Sudden rise in import of food grains

A NEWS report in a local daily on Sunday said that the imports of rice has phenomenally increased over the last six months compared to the same period of the previous fiscal year. Imports at that time covered 2,10,738 tonnes of rice, while it was slightly over 13,232. tonnes in the same period under the last fiscal as per trade figure released by Bangladesh Bank (BB) recently. The import of rice and wheat and other items like lentils, coriander, cloves etc showed sudden steady rise over this period leaving people to wonder the reasons behind it.
Question arises as to whether there is any chance of a supply shortfall locally to trigger a crisis of food security in the country. Moreover what the government is doing. In fact, we know that the crisis is building for some time because government’s local food procurement programme has failed so far this year due to political crisis. It has failed to procure any significant part of the targets. The government procures rice from millers but millers have failed this year to procure paddy from rice producing areas due to blockades and disruptions in transportation and supply chains. Millers at Pabna, one of the rice milling centers, are sitting idle and lying off workers as they have failed to buy enough paddy from rice producing zones. Many of them have signed contract with the government to supply rice and failing to supply. Other millers have not even signed contracts knowing that they would not be able to fulfil the contracts in the uncertain situation.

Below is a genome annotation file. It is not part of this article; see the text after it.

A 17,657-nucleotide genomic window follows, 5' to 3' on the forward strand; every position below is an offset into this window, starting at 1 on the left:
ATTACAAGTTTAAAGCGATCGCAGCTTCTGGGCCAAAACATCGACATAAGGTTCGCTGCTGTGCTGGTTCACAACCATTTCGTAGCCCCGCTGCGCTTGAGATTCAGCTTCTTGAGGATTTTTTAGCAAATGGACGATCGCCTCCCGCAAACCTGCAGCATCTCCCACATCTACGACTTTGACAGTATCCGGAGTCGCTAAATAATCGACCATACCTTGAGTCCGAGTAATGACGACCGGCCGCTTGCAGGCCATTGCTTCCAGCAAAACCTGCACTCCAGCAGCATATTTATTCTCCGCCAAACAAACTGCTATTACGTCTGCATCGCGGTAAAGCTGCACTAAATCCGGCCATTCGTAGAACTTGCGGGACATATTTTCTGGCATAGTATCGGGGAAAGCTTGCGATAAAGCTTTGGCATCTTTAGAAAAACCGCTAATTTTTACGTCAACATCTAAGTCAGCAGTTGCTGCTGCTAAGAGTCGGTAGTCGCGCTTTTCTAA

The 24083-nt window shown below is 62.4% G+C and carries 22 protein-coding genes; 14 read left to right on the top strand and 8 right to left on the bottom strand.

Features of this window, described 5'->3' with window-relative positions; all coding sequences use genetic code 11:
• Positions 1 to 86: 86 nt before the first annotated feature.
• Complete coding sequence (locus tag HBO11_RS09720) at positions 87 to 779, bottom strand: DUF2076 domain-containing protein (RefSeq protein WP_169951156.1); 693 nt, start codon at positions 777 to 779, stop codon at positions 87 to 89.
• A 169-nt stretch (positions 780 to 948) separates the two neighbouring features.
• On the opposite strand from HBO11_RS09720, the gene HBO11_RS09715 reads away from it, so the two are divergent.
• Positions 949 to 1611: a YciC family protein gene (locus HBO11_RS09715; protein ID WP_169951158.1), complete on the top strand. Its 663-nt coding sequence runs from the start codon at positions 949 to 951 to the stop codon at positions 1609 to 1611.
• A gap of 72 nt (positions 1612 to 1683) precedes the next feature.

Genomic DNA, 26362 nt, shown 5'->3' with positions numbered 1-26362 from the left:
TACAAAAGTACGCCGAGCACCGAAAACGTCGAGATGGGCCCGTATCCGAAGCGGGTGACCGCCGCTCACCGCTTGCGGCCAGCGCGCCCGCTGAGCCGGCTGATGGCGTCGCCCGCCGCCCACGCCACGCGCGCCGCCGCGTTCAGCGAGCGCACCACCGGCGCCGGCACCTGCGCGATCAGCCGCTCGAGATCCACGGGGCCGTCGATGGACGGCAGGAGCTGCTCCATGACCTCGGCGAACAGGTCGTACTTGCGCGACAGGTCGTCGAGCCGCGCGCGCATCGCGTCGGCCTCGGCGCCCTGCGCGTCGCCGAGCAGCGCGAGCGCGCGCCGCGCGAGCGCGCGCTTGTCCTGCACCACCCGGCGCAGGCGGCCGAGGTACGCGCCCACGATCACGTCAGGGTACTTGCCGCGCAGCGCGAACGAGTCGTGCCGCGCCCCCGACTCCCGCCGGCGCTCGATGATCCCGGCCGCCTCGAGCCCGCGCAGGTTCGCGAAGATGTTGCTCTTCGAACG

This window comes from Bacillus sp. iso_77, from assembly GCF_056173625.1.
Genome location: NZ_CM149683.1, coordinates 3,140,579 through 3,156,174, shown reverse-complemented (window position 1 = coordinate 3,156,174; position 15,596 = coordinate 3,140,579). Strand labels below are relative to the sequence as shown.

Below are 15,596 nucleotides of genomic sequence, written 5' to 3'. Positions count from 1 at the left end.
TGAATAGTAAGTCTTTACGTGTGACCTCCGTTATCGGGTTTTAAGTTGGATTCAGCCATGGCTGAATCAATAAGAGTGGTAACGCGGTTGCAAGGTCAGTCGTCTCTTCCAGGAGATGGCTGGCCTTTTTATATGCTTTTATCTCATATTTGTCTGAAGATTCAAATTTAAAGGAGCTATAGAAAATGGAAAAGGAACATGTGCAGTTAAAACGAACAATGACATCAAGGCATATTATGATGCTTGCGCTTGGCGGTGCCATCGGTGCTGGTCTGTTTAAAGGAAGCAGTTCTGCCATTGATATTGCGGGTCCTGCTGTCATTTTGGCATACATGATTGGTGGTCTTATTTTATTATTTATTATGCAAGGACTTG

We believe that there is a noticeable supply shortfall in government godowns to anticipate a supply gap in the coming months. This may be one aspect of sudden rise in imports. On the other hand, since farmers are failing to sell their produce at good price to bulk buyers like millers, they are also tempting to switch to other crops to avoid loss. So the government may have decided to import more food grains in private and public channels and the Bangladesh Bank figure has essentially reflected it.
But we fear that this sudden rise in import will directly deteriorate the balance of payments situation, thus putting pressure on the external reserves. It may also discourage farmers not to produce more as cheaper imports may knock them out. This may also further aggravate the food security situation in the long run at a time when pressure on available acreage of agricultural land for switching to industrial or commercial use is also on rise.
We believe that the government should have a cohesive policy for the agricultural sector to give enough prices to growers in the first place and use state of the art technology to achieve higher per acre yields to produce more rice and wheat from less land. Moreover it may use subsidy generously to keep farmers producing rice instead of switching to other cereals.
Side by side, there should be fresh initiative for taking land on lease from countries like Myanmar, Tanzania and Kenya, where private sector farms of Bangladesh already have their presence. Myanmar may be the best choice because of its closer proximity to supplement local food grains production shortfall.